The Chairperson found the presentation comprehensive and interesting, but wanted to see a short policy document. This would spell out the changes needed to make the CMA concept work. Exact wording of the delegation must be given. Billing was an example. This was in a mess at present. He could never agree with this going to a smaller structure in its present state. He wanted to see the proposals for the management structure.
Inkomati and Breede CMAs Performance: DWA briefing
Ms Sigwaza presented a scorecard on the Inkomati CMA.
The Chairperson said that the detail was not needed for this meeting, which was why the CMAs themselves had not been called.
Ms Sigwaza said that the first challenge was the incomplete delegations of function. The two CMAs had received unqualified reports to date, and had helped the functions of DWA enormously. The concept of representative boards was being changed to one of experts in finance, risk management and other skills.
The Chairperson said that the water boards were not representative. One of the Members had pointed out that the members of one of the water boards were all former politicians. This could hardly be termed a board of experts in water affairs. For a board of experts to work, the specific skills needed to be defined in the legislation. The DWA must provide the expertise. Often specialists appointed to boards represented their organisation rather then their field of expertise.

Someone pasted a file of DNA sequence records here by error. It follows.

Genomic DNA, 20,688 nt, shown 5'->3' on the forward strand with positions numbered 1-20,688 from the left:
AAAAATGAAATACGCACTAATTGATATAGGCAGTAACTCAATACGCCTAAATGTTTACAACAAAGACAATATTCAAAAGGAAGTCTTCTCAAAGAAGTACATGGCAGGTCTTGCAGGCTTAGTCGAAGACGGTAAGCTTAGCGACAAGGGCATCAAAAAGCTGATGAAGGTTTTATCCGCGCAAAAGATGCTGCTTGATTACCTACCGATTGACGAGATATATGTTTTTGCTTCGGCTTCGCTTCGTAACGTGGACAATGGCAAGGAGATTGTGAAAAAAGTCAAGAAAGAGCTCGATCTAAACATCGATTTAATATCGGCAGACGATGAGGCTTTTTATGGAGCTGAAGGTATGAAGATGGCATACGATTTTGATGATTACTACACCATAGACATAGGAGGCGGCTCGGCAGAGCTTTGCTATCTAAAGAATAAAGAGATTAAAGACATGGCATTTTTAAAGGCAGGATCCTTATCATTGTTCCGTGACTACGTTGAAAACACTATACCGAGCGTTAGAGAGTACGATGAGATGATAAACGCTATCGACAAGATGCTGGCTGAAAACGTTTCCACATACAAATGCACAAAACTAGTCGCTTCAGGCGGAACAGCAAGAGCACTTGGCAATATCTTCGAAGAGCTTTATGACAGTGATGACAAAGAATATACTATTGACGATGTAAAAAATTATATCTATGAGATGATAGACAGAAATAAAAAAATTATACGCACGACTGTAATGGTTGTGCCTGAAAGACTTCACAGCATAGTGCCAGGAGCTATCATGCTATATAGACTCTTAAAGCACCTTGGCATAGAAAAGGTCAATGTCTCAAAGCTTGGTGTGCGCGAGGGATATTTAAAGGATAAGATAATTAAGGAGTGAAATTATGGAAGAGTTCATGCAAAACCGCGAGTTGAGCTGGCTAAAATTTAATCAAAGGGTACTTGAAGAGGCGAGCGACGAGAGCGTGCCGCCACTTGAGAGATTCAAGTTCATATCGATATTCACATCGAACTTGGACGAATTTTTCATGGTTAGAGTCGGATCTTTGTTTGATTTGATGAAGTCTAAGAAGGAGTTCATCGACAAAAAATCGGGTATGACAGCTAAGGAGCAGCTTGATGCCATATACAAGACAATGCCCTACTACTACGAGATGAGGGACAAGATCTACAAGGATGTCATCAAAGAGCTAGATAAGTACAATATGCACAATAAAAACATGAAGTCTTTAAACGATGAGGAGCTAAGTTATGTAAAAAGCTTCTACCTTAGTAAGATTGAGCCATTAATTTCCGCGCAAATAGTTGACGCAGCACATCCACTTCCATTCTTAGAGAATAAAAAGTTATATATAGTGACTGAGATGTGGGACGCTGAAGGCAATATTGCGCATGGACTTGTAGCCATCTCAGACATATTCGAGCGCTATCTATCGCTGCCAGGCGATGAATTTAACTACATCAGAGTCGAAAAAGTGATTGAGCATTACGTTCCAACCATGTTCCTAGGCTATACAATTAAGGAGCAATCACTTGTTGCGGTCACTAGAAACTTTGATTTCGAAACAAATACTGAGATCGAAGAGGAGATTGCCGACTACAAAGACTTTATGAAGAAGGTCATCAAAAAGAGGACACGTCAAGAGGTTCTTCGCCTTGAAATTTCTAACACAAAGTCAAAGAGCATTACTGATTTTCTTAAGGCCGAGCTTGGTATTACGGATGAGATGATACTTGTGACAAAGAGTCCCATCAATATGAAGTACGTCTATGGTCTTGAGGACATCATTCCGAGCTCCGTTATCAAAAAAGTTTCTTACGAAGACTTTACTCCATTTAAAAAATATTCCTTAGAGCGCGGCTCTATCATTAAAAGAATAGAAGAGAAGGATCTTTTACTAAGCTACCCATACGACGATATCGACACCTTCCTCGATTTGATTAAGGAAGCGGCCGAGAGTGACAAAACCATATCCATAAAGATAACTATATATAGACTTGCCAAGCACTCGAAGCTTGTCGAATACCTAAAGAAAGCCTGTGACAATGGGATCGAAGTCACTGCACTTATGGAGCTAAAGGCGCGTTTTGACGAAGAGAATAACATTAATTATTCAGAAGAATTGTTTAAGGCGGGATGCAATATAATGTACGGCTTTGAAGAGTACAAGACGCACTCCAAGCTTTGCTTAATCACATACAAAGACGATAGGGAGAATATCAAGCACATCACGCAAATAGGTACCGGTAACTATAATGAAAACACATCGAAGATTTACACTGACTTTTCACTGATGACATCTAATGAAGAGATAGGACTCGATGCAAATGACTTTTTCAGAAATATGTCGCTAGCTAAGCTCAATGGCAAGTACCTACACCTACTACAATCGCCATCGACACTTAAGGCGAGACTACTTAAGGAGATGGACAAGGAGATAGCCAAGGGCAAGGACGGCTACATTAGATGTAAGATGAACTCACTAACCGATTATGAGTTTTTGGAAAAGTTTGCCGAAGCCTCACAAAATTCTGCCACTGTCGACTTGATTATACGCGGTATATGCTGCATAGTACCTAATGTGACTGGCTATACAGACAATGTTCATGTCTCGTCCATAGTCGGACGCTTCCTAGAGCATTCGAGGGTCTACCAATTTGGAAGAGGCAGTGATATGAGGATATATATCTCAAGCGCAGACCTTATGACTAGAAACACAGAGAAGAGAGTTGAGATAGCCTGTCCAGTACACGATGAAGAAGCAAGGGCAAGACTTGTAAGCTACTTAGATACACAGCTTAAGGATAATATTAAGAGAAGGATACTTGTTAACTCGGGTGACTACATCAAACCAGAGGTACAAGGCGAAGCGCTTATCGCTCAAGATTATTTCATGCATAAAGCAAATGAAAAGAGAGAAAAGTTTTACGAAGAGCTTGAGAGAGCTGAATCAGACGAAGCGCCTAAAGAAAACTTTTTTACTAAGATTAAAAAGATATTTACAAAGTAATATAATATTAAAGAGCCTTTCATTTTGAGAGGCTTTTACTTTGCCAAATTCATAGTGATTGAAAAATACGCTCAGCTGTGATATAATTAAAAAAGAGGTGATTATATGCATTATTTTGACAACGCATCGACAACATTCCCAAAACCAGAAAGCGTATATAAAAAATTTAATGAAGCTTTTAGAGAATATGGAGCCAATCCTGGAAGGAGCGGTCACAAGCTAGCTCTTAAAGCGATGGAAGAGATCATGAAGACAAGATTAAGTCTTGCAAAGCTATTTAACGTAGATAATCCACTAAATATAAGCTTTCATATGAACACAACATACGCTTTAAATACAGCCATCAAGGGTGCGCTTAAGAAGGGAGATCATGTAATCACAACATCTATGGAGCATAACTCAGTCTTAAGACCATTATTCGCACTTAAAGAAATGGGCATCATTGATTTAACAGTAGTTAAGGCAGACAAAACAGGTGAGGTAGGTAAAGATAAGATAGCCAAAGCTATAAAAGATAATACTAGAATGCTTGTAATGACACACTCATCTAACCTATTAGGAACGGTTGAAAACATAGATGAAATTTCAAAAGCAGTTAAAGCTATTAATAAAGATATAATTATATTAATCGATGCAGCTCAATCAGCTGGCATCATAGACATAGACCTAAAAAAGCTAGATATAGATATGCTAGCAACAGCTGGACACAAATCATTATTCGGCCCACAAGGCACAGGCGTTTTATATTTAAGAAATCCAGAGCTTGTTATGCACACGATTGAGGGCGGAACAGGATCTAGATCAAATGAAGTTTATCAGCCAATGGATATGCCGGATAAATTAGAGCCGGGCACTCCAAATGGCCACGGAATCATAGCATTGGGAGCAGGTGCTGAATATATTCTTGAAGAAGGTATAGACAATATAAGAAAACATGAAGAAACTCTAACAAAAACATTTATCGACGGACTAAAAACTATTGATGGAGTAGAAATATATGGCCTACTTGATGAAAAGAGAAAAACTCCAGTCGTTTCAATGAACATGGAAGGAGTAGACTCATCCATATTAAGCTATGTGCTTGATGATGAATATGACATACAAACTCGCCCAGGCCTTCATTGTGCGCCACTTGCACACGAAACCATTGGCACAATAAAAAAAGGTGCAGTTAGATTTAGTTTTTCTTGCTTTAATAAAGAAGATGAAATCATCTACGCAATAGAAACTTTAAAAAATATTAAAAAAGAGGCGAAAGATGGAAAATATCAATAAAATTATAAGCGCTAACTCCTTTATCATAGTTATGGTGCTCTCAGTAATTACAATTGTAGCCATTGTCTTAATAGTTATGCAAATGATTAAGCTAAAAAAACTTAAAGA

Inkomati CMA Presentation
Ms Nyakane-Mowka, Chairperson, Inkomati CMA, said that the biggest challenge was transforming the irrigation boards. This was proving difficult. She hoped that the amendment of the Water Act would help them to achieve this. There should be more representation of historically disadvantage individuals (HDIs). The CMA had been formed in 2009. For some time it had been run by managers after the chief executive officer (CEO) had left. The Minister had advised that the CMA wait until after the amalgamation before appointing a new CEO.
Ms Nyakane-Mowka said that most of the salaries had been capped in response to instructions from government. There had only been two bonuses paid to a staff of 42. The Committee had agreed that this was a fair ratio for bonus payments. There had been a forced restructuring. There were now only two executive managers. A chief operations officer (COO) had been appointed on 2 April 2013, and would act as CEO in the interim.